The News Courier in Athens, Alabama


January 23, 2014

NY-NJ area ready for 'mass transit' Super Bowl


New Jersey Transit, the nation's third-largest commuter rail system, will expand service and add cars onto some trains starting on Wednesday of Super Bowl week, and will have additional bus service into New York from next Wednesday through Saturday. The agency is offering a $50 "Super Pass" good for travel on its rail, light rail and bus lines from Jan. 27 to Feb. 3. NJ Transit spokesman John Durso Jr. said about 1,300 of the passes had been sold so far.

The Port Authority of New York and New Jersey, which operates the bridges and tunnels between New York and New Jersey, will add trains to its PATH rail service between Newark, Jersey City, Hoboken and Manhattan beginning next Monday.

Two years of planning have gone into figuring out how to move 80,000-plus people in and around MetLife Stadium on Super Bowl Sunday in any weather. Two factors in organizers' favor: weekend traffic is less onerous, and parking restrictions will keep down the number of cars that can get onto the stadium grounds.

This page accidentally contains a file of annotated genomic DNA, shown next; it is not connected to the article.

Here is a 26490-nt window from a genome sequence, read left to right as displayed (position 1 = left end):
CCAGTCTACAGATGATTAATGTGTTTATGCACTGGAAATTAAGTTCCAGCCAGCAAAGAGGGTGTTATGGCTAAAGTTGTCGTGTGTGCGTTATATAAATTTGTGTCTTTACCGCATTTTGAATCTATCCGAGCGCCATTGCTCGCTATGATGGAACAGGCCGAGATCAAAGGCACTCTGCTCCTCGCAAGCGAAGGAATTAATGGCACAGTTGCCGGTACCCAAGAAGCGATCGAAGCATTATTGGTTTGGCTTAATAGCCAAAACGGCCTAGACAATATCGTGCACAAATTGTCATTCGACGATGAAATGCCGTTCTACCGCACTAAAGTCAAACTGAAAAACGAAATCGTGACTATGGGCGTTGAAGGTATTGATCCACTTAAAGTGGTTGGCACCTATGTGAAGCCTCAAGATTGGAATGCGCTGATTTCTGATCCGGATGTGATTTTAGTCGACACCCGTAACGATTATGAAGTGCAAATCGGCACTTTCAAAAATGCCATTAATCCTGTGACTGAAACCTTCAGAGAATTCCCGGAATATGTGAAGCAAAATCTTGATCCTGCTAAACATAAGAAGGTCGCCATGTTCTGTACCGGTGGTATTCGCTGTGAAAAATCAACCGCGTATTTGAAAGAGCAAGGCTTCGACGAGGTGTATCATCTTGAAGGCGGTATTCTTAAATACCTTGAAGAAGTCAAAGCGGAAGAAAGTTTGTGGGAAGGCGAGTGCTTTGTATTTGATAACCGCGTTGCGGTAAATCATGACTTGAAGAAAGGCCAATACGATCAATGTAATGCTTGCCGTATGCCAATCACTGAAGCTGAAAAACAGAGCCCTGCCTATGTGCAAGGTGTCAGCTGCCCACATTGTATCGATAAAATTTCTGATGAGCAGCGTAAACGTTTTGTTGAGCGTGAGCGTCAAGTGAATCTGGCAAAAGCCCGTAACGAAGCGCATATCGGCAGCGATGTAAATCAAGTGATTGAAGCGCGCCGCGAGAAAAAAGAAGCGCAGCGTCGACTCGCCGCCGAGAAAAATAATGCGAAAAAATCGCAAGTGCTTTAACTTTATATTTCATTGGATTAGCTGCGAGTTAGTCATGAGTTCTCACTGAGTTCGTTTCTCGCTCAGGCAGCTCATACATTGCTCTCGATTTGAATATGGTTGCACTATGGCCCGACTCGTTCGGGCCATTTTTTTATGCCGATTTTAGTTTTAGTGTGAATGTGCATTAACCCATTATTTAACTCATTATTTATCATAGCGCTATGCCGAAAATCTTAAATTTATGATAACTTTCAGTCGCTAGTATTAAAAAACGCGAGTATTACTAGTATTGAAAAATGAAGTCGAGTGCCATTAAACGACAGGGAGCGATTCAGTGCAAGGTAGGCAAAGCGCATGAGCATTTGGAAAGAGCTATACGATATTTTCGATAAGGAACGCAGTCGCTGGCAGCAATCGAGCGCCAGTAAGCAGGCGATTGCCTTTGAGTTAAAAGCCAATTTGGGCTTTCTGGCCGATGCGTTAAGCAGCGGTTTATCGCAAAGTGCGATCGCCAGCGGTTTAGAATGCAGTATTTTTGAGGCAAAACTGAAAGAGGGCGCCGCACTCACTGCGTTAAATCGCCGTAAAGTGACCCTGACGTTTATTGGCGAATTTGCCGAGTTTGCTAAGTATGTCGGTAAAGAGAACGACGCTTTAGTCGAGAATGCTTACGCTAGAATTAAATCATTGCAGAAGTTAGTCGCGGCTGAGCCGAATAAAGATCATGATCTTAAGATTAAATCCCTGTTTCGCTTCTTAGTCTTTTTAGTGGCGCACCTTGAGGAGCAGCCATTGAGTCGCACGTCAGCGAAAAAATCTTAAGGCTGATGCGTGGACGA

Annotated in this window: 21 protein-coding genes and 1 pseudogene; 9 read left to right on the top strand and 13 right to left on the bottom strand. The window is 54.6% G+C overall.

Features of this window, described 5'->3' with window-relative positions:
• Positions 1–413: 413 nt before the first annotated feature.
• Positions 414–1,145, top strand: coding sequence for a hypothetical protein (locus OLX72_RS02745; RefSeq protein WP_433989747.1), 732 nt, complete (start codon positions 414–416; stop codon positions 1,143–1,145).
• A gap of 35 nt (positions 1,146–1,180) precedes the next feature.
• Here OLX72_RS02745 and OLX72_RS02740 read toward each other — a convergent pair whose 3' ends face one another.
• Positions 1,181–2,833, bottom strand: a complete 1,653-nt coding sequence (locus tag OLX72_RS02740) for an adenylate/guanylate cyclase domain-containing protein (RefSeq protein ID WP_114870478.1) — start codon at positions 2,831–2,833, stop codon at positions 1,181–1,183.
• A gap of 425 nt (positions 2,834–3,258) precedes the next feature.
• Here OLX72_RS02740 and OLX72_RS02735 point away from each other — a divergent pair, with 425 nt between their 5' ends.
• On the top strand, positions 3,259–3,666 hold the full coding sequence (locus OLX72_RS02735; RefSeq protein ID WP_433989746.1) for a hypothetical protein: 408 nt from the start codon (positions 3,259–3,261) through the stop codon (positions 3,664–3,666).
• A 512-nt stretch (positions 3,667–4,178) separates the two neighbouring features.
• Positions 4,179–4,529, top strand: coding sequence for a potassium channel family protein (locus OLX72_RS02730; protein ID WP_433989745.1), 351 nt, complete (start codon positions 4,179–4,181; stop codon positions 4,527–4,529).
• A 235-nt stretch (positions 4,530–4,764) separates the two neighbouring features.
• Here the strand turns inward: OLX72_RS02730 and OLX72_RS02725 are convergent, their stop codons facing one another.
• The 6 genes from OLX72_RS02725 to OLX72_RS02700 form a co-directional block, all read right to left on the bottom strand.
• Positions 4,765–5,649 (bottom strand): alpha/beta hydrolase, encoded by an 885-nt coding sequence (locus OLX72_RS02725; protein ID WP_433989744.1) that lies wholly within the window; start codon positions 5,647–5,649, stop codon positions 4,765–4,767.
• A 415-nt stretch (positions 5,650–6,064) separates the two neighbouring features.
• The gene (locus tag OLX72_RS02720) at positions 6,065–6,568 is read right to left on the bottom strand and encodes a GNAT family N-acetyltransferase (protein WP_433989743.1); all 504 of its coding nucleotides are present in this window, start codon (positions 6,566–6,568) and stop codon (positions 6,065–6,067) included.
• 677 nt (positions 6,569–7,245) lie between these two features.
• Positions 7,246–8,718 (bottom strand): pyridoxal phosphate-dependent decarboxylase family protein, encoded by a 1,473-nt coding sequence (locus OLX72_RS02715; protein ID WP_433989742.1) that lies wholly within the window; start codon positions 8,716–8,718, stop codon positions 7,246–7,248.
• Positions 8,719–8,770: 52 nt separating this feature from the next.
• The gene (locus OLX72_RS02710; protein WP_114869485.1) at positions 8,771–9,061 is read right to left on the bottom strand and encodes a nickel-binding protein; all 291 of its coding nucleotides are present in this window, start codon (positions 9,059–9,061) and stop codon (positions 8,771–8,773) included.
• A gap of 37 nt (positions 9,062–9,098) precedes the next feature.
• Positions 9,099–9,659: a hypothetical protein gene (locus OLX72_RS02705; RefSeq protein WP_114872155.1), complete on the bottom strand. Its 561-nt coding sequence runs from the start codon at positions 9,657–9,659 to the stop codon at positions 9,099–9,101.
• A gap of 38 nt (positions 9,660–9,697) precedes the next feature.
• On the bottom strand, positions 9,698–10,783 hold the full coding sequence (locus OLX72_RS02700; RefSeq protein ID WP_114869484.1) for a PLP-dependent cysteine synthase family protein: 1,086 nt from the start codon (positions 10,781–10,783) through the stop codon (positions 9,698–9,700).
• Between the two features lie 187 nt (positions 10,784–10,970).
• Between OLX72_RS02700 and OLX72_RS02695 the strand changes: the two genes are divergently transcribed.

Fewer than 15,000 of the normal 28,000 parking spaces are available and must be reserved by ticketholders for $150 each. (As of Wednesday some were being sold on eBay for upwards of $300.) Buses and limos won't be allowed to drop off passengers and leave, and will also have to pay for parking spaces.

That leaves trains and buses as the mode of transportation organizers hope a large number of fans will choose.

The Super Bowl host committee is running buses from six locations in New York and three in New Jersey — one in Secaucus, one at Newark Liberty Airport's Marriott hotel and one in Hanover, close to the Broncos' practice facility in Florham Park. Tickets are $51 roundtrip — no discount for one-way travel — and are on sale through this Friday. They've been selling well, according to host committee spokeswoman Alice McGillion, though she wouldn't specify how many had been sold. The buses hold about 50 people each and will be allocated to the different locations based on demand, McGillion said.

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